We've got news for you.

Register on BusinessLIVE at no cost to receive newsletters, read exclusive articles & more.
Register now
Ferdinand Marcos Jr. Picture: GETTY IMAGES/EZRA ACAYAN
Ferdinand Marcos Jr. Picture: GETTY IMAGES/EZRA ACAYAN

Manila — Philippine presidential candidate Ferdinand Marcos Jr was allowed to continue his presidential run, after the nation’s poll body dismissed the final disqualification petition against the son and namesake of the late Philippine dictator, on Wednesday.

The Commission on Elections (Comelec) ruled that a disqualification case based on Marcos Jr’s failure to file income tax returns lacked merit.

“Regardless of the fact that the nonfiling of income tax returns was done repeatedly by the respondent, there is still no tax evasion to speak of as no tax was actually intentionally evaded,” the Comelec’s first division said in the ruling. “The government was not defrauded.”

Five cases seeking to bar Marcos from running for president were earlier dismissed by the poll body and are now under appeal. Complainants can file an appeal with the Comelec and escalate to the Supreme Court.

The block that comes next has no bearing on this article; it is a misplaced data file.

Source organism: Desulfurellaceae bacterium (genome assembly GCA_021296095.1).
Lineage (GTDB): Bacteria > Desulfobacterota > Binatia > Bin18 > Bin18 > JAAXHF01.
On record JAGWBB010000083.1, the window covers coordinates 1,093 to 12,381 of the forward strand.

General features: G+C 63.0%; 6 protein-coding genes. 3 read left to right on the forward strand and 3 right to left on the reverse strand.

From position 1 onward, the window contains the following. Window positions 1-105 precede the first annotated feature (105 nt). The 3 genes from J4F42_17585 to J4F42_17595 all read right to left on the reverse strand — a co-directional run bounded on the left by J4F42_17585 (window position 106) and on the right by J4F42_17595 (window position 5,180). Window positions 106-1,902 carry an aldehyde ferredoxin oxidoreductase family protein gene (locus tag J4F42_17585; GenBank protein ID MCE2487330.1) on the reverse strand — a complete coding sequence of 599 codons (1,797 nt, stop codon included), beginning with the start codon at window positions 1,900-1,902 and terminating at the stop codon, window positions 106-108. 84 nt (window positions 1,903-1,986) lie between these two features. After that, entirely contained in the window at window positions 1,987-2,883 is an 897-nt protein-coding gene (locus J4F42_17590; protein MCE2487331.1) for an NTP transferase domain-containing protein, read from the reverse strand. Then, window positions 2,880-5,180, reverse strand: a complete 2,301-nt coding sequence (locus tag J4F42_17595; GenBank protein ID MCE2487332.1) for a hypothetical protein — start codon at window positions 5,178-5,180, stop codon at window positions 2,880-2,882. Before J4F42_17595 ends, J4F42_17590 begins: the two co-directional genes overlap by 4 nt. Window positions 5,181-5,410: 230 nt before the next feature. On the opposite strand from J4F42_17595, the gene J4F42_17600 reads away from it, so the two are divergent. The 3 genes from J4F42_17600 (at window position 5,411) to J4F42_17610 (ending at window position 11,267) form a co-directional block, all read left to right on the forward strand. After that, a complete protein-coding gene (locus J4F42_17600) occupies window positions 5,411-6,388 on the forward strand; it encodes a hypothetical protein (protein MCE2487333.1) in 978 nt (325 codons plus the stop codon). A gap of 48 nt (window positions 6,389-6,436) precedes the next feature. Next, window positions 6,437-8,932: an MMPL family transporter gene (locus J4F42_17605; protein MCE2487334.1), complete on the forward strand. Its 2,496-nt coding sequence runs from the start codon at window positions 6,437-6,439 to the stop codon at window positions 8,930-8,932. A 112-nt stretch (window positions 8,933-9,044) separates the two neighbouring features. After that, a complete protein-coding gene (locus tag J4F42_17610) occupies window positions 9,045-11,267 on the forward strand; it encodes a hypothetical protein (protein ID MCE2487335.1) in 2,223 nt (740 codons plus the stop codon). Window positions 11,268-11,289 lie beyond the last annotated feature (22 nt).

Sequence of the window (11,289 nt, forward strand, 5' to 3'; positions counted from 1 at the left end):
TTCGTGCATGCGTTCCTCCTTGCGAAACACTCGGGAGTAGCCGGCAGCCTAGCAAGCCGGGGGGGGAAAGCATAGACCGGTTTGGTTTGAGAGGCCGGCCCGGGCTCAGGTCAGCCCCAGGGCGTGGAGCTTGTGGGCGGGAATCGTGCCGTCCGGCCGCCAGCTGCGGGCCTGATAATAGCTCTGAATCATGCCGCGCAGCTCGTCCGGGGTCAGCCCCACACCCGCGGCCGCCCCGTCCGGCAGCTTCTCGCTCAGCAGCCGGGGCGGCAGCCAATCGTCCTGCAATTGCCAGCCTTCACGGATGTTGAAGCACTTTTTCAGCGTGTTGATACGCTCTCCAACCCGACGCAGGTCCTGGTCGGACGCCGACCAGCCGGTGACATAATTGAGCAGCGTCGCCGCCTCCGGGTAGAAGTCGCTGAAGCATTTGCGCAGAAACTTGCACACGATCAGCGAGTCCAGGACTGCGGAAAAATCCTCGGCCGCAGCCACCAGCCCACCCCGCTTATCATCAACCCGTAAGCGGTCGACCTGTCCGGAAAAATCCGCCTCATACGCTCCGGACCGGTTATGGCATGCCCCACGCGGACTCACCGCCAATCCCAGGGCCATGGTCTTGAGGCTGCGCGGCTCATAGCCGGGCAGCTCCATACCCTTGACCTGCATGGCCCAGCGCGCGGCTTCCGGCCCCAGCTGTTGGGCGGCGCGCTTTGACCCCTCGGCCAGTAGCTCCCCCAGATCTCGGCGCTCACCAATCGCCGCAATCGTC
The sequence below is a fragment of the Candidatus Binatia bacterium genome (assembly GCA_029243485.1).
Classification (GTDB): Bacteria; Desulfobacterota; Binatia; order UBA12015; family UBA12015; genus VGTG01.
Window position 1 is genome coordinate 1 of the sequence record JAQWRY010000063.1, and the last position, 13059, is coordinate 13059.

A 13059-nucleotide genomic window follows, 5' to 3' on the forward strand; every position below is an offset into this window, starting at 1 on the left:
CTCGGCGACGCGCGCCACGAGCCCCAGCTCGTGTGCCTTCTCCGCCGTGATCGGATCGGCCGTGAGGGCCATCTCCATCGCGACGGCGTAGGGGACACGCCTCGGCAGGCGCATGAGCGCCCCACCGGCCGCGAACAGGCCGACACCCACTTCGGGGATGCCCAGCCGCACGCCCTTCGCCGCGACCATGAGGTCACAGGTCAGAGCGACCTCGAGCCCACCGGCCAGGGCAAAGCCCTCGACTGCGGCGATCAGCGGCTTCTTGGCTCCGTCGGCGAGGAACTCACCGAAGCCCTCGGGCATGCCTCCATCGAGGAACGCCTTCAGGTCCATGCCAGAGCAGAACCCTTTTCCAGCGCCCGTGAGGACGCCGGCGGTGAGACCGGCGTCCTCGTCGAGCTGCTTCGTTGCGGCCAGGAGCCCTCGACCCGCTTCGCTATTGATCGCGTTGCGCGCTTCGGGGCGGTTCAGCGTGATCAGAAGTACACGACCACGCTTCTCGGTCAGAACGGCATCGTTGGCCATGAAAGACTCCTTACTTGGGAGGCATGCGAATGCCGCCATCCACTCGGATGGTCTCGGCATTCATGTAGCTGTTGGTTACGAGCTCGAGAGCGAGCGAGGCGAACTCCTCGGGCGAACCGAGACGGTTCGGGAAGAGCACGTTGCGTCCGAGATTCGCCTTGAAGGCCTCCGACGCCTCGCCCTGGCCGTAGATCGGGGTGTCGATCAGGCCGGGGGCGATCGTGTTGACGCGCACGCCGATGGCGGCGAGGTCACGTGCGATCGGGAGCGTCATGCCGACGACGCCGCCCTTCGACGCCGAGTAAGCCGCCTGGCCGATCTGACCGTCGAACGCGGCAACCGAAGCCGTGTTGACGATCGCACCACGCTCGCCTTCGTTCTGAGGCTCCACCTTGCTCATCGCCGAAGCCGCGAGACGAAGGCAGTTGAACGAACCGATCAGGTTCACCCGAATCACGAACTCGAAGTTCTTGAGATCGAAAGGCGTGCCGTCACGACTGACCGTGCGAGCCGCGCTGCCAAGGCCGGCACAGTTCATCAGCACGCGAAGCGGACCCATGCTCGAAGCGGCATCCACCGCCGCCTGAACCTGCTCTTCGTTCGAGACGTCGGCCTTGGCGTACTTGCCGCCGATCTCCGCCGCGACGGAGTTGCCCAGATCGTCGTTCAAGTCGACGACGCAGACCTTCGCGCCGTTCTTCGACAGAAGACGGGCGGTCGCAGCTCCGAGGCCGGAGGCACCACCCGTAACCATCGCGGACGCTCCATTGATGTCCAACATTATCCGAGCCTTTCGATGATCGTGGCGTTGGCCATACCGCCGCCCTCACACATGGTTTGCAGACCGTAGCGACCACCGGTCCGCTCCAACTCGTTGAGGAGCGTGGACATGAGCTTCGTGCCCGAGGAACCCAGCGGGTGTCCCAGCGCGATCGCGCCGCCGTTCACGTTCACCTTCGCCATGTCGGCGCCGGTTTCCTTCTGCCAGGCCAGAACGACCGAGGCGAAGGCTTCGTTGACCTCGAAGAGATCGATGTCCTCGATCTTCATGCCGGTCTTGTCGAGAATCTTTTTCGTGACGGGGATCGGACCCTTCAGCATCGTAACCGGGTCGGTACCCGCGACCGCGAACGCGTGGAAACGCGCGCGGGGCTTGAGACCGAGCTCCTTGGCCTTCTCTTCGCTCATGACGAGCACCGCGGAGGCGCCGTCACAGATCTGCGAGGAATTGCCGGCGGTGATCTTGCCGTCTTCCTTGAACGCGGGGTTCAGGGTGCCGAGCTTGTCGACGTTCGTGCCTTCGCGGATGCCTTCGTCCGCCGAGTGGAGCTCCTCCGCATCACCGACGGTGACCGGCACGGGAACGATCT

Marcos’s camp did not immediately respond to a request for comment.

Marcos has held a persistent lead in election surveys ahead of the May 9 poll. Analysts say his good ratings in surveys are partly because of a strong social media presence aimed at the youth, who were not yet born when the senior Marcos was in power. About 42% of eligible voters are under the age of 35 years.

The patriarch of the Marcos family, Ferdinand Marcos, ruled for 20 years, during which time he, his family and cronies amassed an estimated $10bn in ill-gotten wealth, a commission found. Thousands of suspected communist rebels and political foes were arrested, tortured or killed.

The family is among the country’s most famous dynasties and despite its fall from grace in 1986, it has retained powerful political connections and steadfast support in the northern Philippines.



Would you like to comment on this article or view other readers' comments?
Register (it’s quick and free) or sign in now.

Speech Bubbles

Please read our Comment Policy before commenting.